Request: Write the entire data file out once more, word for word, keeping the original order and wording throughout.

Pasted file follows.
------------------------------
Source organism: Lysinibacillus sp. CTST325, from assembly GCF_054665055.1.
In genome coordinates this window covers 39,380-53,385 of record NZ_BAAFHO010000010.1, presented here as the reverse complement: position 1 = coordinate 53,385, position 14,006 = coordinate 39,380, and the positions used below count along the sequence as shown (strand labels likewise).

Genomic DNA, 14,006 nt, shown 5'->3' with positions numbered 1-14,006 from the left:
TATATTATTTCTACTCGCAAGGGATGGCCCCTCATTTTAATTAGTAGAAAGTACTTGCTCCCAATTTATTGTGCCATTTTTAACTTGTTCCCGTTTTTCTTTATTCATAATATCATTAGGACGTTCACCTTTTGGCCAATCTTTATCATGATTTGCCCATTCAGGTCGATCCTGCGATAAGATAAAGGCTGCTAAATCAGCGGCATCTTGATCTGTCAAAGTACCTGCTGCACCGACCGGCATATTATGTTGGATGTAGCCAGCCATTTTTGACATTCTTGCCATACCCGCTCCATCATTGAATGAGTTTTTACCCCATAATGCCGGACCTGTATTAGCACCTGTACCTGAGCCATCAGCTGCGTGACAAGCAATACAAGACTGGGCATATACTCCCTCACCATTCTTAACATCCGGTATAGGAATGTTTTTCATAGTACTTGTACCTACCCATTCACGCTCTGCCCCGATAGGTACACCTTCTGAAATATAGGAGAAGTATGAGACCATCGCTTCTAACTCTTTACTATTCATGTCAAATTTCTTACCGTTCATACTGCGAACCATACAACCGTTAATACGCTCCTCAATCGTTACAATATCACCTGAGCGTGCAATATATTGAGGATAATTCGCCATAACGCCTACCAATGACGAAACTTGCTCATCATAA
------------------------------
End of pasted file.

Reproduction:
Source organism: Lysinibacillus sp. CTST325, from assembly GCF_054665055.1.
In genome coordinates this window covers 39,380-53,385 of record NZ_BAAFHO010000010.1, presented here as the reverse complement: position 1 = coordinate 53,385, position 14,006 = coordinate 39,380, and the positions used below count along the sequence as shown (strand labels likewise).

Genomic DNA, 14,006 nt, shown 5'->3' with positions numbered 1-14,006 from the left:
TATATTATTTCTACTCGCAAGGGATGGCCCCTCATTTTAATTAGTAGAAAGTACTTGCTCCCAATTTATTGTGCCATTTTTAACTTGTTCCCGTTTTTCTTTATTCATAATATCATTAGGACGTTCACCTTTTGGCCAATCTTTATCATGATTTGCCCATTCAGGTCGATCCTGCGATAAGATAAAGGCTGCTAAATCAGCGGCATCTTGATCTGTCAAAGTACCTGCTGCACCGACCGGCATATTATGTTGGATGTAGCCAGCCATTTTTGACATTCTTGCCATACCCGCTCCATCATTGAATGAGTTTTTACCCCATAATGCCGGACCTGTATTAGCACCTGTACCTGAGCCATCAGCTGCGTGACAAGCAATACAAGACTGGGCATATACTCCCTCACCATTCTTAACATCCGGTATAGGAATGTTTTTCATAGTACTTGTACCTACCCATTCACGCTCTGCCCCGATAGGTACACCTTCTGAAATATAGGAGAAGTATGAGACCATCGCTTCTAACTCTTTACTATTCATGTCAAATTTCTTACCGTTCATACTGCGAACCATACAACCGTTAATACGCTCCTCAATCGTTACAATATCACCTGAGCGTGCAATATATTGAGGATAATTCGCCATAACGCCTACCAATGACGAAACTTGCTCATCATAA